Earth to NASA

September 1, 2002

What a difference a change of jobs makes. When he was the president’s deputy budget director last year, Sean O’Keefe told federal managers that they already had plenty of flexibility to fix their antiquated personnel systems. Why fight for new laws, he argued, when existing laws let agencies do whatever they want.

Now that he’s the administrator of the National Aeronautics and Space Administration, O’Keefe has changed his mind. He has asked Congress for sweeping authority to bypass the current personnel system. Testifying before the House Science Committee last month, O’Keefe still argued that many of the solutions to NASA’s human capital crisis could be solved with existing authority. But he acknowledged that his troubled agency also needs legislative help. Noting that an “agency is only as strong as its people,” O’Keefe described a set of inexorable trends that will batter his workforce as its employees retire in droves over the coming decade.

The interest of college students in engineering, earth sciences, math and the physical sciences has fallen by a fifth or more since 1992, while aerospace is plummeting as a career of choice.

Competition with the private sector is increasing. The Bureau of Labor Statistics expects employment in science and engineering to increase three times faster than the rest of the labor market over the next decade.

NASA faces a special problem attracting minority employees, largely because minority students are underrepresented in the science and engineering fields.

O’Keefe acknowledged that his workforce is in trouble. Like most federal agencies, NASA was cut to ribbons by the random downsizing of the 1990s. The agency lost almost 25,000 workers to the “drive-by shootings” encouraged by Vice President Al Gore’s campaign to reinvent government. “Inevitably, we lost some individuals with skills we couldn’t afford to lose,” O’Keefe told the House, “and now those skills need to be replaced.”

NASA is almost sure to continue losing skills unless it acts soon. A quarter of the NASA workforce will be eligible for retirement by 2005. In its scientific and engineering workforce,employees older than 60 outnumber those under 30 by nearly 3-to- 1. At the Ames Research Center, which is developing the nation’s fastest computers, the ratio is 5-to-1.

Even when NASA finds talented recruits, the sell is much harder than it used to be. NASA now pays recruitment bonuses to one out of five new employees. Hard as it is for a former budget hawk to admit it, O’Keefe recognizes that his agency will have to spend money, perhaps lots of it, to get its share of talent. NASA also will have to spend money to keep it. The agency doled out 38 retention bonuses in 2001, O’Keefe said, which exceeds the number distributed in the previous four years combined.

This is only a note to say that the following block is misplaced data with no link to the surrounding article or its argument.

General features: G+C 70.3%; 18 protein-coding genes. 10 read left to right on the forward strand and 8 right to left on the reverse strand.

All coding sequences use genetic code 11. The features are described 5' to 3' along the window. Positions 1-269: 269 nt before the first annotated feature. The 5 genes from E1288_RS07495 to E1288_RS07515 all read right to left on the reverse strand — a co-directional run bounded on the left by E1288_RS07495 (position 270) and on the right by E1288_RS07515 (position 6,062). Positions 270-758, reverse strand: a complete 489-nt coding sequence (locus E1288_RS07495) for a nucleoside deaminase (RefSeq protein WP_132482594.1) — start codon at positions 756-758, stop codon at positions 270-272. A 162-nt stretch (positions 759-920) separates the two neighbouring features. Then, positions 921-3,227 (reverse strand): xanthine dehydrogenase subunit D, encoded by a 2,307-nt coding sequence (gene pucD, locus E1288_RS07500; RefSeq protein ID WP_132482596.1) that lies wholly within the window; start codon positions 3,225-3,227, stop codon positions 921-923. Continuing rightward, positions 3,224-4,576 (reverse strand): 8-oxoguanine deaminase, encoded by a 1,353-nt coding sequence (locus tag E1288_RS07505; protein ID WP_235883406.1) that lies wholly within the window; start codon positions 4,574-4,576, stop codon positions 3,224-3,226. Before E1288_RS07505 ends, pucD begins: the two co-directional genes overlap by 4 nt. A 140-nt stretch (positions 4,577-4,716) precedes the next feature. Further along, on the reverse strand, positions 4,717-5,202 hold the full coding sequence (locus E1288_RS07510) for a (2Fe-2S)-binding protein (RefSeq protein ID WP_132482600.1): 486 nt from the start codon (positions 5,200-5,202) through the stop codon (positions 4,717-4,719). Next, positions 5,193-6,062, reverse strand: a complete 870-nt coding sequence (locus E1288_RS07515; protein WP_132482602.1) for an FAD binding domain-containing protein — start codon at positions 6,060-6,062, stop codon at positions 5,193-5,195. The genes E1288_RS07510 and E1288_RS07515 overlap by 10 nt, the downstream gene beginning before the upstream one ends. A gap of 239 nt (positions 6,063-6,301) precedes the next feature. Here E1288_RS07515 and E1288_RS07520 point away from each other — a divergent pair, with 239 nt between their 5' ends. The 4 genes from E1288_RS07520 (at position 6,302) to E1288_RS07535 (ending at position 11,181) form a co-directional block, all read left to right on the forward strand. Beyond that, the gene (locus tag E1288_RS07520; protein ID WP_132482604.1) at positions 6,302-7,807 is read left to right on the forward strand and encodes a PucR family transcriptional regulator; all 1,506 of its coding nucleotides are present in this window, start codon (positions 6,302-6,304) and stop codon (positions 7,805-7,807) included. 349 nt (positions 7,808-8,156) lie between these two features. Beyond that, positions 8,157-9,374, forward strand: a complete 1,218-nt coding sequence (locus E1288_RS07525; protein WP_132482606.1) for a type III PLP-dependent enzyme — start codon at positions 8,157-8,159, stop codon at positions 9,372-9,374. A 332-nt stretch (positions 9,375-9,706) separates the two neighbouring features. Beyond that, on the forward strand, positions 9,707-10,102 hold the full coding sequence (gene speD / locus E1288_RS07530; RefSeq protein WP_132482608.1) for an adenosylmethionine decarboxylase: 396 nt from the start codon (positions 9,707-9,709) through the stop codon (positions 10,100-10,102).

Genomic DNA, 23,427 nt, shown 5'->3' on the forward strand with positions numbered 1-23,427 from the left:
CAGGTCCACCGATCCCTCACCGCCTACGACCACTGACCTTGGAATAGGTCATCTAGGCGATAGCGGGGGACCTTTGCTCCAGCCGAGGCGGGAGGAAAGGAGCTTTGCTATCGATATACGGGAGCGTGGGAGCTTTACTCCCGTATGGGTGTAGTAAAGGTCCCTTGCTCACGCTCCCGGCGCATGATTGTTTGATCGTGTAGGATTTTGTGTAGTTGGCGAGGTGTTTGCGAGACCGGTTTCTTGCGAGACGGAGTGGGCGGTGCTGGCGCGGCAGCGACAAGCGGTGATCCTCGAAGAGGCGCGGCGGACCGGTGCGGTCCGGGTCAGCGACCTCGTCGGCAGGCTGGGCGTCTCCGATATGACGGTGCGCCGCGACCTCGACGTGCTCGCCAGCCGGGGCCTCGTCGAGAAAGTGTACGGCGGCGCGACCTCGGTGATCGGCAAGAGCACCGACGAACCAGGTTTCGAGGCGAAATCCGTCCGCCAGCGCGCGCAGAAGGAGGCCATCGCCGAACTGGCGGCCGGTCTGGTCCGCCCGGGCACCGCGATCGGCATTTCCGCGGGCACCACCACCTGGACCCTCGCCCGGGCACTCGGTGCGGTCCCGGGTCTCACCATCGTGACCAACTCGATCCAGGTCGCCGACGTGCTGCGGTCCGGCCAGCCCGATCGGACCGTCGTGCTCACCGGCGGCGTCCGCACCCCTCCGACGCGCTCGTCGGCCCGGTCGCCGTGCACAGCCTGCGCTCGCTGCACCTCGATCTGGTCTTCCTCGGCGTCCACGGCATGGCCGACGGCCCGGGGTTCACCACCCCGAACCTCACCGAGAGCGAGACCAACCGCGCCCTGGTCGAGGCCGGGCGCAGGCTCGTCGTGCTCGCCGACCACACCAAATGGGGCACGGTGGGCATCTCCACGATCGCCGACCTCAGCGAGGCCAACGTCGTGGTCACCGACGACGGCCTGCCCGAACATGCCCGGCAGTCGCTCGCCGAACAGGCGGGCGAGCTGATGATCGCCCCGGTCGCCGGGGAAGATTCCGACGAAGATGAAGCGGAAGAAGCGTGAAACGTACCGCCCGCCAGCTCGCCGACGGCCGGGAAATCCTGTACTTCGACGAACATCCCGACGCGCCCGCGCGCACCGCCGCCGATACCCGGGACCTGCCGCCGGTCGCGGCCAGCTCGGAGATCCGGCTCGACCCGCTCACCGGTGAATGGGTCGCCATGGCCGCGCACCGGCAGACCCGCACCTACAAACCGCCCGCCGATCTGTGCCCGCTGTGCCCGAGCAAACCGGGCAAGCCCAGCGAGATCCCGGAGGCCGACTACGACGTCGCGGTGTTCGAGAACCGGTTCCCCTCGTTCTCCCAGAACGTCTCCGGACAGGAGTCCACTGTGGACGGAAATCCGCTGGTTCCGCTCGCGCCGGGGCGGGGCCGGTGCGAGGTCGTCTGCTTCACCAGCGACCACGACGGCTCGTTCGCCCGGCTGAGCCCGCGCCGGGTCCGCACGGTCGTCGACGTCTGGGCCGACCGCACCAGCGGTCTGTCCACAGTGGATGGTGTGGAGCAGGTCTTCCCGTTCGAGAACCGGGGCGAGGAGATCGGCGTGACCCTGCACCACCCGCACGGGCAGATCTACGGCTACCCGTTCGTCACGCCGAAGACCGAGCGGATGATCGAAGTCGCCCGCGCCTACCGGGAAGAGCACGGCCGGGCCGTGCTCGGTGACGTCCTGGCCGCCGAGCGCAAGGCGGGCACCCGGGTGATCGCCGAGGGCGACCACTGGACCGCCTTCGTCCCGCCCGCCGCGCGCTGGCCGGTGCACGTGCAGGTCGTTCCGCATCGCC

But NASA cannot succeed on its own. It must have help from Congress. If O’Keefe gets his way, NASA will get the chance to build a personnel system as advanced as its rocketry. For example, he wants to abandon the government’s antiquated “rule of three” hiring system, which restricts the process to the three candidates at the top of a needlessly complicated evaluation process. O’Keefe favors a system that would give managers a longer list of candidates. He also wants to increase NASA’s recruitment, relocation and retention bonuses; the authority to give 10 senior executives much higher salaries than allowed under current law; and the option to offer selected employees buyouts and early retirement packages.

Most importantly, O’Keefe wants permission from Congress to build a faster, more flexible personnel system that would also be more sensitive to performance. Under the current system, employees advance regardless of performance. Roughly 80 percent of all pay increases are based on either seniority or inflation and are automatic with the passage of time, while just 20 percent are based on performance. Under O’Keefe’s proposal, NASA would almost certainly move to the same kind of multi-level pay system now used to great effect at the General Accounting Office. That system gives managers more freedom to reward performance, pay competitive salaries, and move high-performing employees up the ladder quickly.

O’Keefe’s plan drew immediate fire from members of Congress who worry that he would use the new flexibilities to downsize the space agency into insignificance. Lawmakers are right to remember his strong support for the administration’s arbitrary campaign to push jobs out to the private sector, but wrong to confuse him with his acerbic former boss, Mitch Daniels.

At least until Congress reforms the civil service system as a whole, O’Keefe ought to get the benefit of the doubt. When he says NASA cannot survive without this kind of help, Congress should believe him. NASA cannot be expected to maintain its scientific and technological edge with a personnel system designed for a workforce that grew up riding in biplanes and driving model T’s